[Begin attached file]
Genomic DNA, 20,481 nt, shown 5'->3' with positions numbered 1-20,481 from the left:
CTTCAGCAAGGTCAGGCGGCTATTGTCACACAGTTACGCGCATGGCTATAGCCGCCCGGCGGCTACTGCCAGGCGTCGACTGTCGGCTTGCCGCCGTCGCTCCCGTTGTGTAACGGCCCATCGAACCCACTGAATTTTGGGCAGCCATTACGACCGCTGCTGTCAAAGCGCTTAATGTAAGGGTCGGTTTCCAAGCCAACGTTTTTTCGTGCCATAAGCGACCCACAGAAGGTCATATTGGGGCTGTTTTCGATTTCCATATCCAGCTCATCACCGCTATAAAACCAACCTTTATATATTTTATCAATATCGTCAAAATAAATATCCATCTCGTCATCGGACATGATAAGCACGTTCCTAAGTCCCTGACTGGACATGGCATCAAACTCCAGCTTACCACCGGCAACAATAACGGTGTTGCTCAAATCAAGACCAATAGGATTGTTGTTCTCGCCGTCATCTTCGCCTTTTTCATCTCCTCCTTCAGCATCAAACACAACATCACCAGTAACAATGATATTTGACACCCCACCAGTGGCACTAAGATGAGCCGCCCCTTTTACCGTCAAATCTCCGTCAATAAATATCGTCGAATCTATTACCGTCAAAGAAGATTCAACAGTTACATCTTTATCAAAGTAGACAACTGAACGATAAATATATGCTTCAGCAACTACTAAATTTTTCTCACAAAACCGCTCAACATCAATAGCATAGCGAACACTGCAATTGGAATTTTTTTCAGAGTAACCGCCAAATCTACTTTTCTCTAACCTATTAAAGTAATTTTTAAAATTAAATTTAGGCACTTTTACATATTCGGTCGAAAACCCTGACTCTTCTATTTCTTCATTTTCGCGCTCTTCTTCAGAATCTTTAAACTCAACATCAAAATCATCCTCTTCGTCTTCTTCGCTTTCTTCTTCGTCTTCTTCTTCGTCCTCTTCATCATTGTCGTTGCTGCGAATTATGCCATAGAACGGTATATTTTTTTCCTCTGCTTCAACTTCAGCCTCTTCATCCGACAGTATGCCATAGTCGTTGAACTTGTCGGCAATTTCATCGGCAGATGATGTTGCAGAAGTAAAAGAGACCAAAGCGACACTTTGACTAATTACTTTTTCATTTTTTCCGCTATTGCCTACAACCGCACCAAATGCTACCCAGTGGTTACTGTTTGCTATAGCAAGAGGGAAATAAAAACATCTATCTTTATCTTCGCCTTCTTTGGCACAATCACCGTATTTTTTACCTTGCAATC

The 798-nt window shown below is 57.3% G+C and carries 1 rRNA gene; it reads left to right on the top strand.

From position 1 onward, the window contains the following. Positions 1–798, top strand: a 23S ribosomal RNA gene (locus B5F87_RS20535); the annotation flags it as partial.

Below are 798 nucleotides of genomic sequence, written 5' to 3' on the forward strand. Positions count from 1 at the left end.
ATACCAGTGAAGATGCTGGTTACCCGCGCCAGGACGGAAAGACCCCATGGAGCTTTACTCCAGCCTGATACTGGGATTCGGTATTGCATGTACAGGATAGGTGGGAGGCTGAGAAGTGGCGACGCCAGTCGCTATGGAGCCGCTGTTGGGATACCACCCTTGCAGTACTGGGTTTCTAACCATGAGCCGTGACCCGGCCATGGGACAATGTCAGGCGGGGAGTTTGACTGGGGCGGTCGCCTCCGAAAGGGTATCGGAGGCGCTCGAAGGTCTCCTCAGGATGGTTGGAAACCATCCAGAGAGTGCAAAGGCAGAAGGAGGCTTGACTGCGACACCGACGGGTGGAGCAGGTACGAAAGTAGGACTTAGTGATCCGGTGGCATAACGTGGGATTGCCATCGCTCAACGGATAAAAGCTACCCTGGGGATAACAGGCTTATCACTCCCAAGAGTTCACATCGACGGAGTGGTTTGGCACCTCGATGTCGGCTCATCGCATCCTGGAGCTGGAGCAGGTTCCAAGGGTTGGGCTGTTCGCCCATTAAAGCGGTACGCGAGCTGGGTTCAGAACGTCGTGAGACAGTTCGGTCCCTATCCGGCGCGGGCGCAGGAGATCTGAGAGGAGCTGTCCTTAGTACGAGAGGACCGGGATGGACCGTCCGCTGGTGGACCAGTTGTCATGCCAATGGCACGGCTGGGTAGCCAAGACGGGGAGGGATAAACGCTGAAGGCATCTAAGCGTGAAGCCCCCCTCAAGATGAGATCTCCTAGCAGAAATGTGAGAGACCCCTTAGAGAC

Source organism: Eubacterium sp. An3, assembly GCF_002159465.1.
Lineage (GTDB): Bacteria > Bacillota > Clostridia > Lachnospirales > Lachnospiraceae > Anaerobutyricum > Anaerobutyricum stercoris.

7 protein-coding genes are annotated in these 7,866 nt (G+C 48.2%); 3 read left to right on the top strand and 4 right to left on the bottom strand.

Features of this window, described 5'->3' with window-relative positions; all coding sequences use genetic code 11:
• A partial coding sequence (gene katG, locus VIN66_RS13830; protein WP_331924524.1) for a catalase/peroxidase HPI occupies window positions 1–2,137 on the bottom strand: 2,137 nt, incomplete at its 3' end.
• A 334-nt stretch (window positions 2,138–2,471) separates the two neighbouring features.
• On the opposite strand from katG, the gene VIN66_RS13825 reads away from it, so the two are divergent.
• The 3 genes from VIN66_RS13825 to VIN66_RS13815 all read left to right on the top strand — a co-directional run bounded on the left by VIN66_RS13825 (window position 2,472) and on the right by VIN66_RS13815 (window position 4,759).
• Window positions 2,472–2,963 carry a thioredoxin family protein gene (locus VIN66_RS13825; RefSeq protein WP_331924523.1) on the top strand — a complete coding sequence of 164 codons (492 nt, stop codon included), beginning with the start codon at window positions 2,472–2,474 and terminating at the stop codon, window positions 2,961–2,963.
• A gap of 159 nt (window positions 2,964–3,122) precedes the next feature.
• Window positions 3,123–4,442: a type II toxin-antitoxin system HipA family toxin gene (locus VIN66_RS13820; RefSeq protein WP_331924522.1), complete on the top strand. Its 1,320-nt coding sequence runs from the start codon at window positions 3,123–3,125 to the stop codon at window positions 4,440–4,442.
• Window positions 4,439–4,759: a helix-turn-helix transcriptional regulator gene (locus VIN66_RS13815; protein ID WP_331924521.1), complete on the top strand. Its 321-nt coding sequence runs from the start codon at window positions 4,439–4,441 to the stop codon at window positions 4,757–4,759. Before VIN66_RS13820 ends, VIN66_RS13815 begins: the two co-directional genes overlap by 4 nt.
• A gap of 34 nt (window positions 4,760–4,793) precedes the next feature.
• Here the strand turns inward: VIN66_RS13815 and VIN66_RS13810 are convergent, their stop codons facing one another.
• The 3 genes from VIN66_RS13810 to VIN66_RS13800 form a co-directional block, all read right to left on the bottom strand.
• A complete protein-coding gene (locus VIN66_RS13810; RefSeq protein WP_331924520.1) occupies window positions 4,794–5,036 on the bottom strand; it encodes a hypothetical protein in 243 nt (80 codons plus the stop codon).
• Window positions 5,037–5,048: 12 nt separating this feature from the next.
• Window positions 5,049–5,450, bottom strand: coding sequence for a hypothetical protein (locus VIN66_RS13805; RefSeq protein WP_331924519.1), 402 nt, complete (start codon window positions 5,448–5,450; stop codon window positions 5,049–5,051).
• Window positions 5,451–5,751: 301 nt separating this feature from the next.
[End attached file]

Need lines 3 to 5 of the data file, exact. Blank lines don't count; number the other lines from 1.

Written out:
The 798-nt window shown below is 57.3% G+C and carries 1 rRNA gene; it reads left to right on the top strand.

From position 1 onward, the window contains the following. Positions 1–798, top strand: a 23S ribosomal RNA gene (locus B5F87_RS20535); the annotation flags it as partial.

Below are 798 nucleotides of genomic sequence, written 5' to 3' on the forward strand. Positions count from 1 at the left end.